How do you create a positive reputation online? Start with LinkedIn and focus on obtaining positive reviews from your connections. A testimonial is the strongest asset you will have online. How do you get testimonials? A good approach is the "pay it forward" philosophy: Each month, post a few unsolicited reviews of your colleagues who are worthy of a recommendation. Not only do you help them, but eventually, you in turn will receive positive reviews without asking. Unsolicited recommendations over manufactured ones are the most authentic.

Also, if you are like most people, your Facebook page is a public profile. Your Facebook page is an excellent resource for prospects to vet your background and determine whether you are a good fit for them and/or someone they would trust to manage their transaction. While this sounds like a big brother concept, this is exactly how people use social media today. Because buying and selling a home is personal business, trust means everything. Social media transparency puts you in a position where a prospect can uncover a lot about you quickly, so always be professional.

You are not invisible ...
Can social media hurt you? Absolutely. Social media is a direct lens into your life and how you handle yourself inside and outside the office. Thus, anything you or others post about you is fair game for criticism. For example, say you had a client meeting but cancelled it for a trip to the golf course. Then, your client saw online when your golf partner tagged you in a photo at the course. Even though you may have cancelled on the client with ample lead time, the client may feel shafted or unimportant. Always be as upfront as possible, especially when moving appointments on clients. The truth is always out there.

.. but don't be a bull in a china shop either!
Conversely, when are you too visible on the radar? One mistake many people make on social media is they forget they are in front of a live audience of future prospects. Many Facebook users do not temper the context and volume of their posts because they have become too comfortable using social media as a platform for publishing anything from charged opinions to divisive comments. While charged comments can fuel discussion, drive page traffic and generate Facebook likes, charged comments often lead to artificial affirmation, carelessness and undisciplined online reputation management. While we all enjoy the freedom of speech to say whatever we want, social media puts you in front of a live audience of potentially hundreds of prospects who are watching. While an opinion can be dead right, the approach might be dead wrong - and while you still have a social platform for expression, your prospecting potential may suffer inadvertent consequences.

Be professional everywhere
This piece of advice can be said over and over again. Commit to practicing proper internet etiquette and produce posts that convey a professional image. A good way to litmus-test your posts is to avoid posting anything that you would not say verbally in front of a group of customers. Social media is like watching a TV show in front of a live audience: If you make a mistake, it is heard and seen by all those who are watching.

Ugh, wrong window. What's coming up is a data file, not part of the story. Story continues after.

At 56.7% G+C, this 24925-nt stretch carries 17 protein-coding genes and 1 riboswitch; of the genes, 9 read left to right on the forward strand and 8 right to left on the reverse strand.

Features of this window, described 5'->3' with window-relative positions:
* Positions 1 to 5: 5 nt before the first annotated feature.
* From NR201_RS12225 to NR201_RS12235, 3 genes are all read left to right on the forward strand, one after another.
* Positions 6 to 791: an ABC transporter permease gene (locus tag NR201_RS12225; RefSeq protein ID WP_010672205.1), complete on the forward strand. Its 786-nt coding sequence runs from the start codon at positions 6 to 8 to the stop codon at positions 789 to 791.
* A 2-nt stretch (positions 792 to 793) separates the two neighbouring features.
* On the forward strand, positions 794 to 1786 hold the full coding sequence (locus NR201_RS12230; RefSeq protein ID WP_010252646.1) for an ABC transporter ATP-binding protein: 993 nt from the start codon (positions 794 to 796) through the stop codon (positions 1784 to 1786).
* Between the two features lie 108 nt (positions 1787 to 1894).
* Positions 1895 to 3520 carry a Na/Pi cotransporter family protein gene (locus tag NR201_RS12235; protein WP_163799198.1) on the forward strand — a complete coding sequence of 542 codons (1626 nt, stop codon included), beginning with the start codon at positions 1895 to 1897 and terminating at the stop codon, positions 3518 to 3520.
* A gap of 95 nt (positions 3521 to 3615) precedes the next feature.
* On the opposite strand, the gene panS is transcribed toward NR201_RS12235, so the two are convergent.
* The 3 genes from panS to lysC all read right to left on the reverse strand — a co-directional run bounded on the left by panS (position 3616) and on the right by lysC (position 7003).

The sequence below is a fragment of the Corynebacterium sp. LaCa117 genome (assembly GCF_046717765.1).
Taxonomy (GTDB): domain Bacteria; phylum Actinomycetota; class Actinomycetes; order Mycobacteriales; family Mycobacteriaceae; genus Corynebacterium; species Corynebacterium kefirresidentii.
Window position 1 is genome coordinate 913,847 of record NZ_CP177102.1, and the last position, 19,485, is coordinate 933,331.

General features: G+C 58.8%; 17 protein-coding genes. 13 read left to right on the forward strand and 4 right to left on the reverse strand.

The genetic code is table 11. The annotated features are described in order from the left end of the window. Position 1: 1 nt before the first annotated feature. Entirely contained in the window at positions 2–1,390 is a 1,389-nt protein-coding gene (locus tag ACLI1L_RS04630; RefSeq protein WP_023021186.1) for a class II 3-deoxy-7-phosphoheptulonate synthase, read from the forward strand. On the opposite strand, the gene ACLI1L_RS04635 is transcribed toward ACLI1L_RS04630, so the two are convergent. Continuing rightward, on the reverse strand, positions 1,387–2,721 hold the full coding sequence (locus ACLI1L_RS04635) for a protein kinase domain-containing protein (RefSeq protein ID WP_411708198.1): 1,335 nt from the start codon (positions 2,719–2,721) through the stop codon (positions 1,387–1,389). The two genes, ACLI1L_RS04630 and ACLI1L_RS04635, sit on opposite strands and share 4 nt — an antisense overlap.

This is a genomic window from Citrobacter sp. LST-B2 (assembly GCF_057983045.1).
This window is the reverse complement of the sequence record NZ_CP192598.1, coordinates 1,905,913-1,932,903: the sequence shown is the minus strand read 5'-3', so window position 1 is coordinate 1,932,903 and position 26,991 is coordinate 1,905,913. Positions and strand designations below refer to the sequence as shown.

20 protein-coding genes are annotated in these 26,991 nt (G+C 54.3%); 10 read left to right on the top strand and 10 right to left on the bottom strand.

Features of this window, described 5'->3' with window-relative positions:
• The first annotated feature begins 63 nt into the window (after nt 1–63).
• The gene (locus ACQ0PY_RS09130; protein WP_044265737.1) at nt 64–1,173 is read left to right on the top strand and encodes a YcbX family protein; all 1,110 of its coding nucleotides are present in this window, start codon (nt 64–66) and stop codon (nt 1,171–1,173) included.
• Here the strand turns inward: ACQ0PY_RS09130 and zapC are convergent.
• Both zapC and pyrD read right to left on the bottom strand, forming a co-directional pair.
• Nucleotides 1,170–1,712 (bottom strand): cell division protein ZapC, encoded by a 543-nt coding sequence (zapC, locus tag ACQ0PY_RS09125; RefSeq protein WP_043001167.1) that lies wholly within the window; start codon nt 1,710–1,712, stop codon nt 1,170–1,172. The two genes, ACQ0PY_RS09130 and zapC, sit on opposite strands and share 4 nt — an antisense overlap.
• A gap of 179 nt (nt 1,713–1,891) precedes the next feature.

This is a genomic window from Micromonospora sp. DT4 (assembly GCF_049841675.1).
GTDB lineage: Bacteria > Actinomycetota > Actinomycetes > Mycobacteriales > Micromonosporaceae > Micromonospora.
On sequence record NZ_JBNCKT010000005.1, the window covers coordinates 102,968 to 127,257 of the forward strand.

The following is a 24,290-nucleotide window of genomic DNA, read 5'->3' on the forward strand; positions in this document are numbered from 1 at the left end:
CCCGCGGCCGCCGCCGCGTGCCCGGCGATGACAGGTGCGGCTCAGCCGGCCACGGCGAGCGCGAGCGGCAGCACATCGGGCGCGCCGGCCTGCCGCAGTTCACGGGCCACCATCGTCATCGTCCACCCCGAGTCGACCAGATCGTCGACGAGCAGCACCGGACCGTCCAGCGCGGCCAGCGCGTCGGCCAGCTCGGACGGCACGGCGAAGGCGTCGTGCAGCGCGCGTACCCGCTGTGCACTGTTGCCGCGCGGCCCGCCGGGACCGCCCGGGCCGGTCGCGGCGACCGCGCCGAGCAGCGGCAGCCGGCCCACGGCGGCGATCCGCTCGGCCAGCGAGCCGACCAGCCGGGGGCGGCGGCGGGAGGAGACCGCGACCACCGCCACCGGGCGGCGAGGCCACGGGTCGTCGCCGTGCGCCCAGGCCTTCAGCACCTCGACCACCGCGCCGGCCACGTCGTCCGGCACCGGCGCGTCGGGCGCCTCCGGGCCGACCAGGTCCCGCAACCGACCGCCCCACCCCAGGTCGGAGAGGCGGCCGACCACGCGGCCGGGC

Also, remember social media can be thought of as the world's biggest party. Would you attend a party and discuss who you voted for in an election? Would you start a political debate? Would you bring up controversial topics? Would you sell your products at the party? Would you share embarrassing college photos of yourself and friends? Maybe you would. Maybe you wouldn’t but remember social media behavior can either help you or haunt you.

Google alerts for online reputation management
Even if you already practice social media etiquette, how do you track comments from others about you and your business? Let Google Alerts be your internet watchdog. Google Alerts tracks and monitors internet content as it is published. As new hits are found on Google, you can be notified immediately. If you are not familiar with Google Alerts, it's a fantastic monitoring and online reputation tool that allows you to set up any number of tracking words. Plus, it's free and only requires a Google account.

Next, if you are a business owner, consider an office policy. The posts your agents make online may be interpreted as a reflection of your entire organization. Many companies forget to set an internal policy - for example a rule about employees posting to personal pages during business hours. While your agents' posts might be safe and legitimate, a handful of prospects may wonder why the agent is messing around with social media when they should be conducting business. Having these guidelines in place is just one of the many best practices you can implement to ensure you and your business maintain a positive online reputation.

Rob Uhrina is the Vice President of Marketing and Communications at the WRA.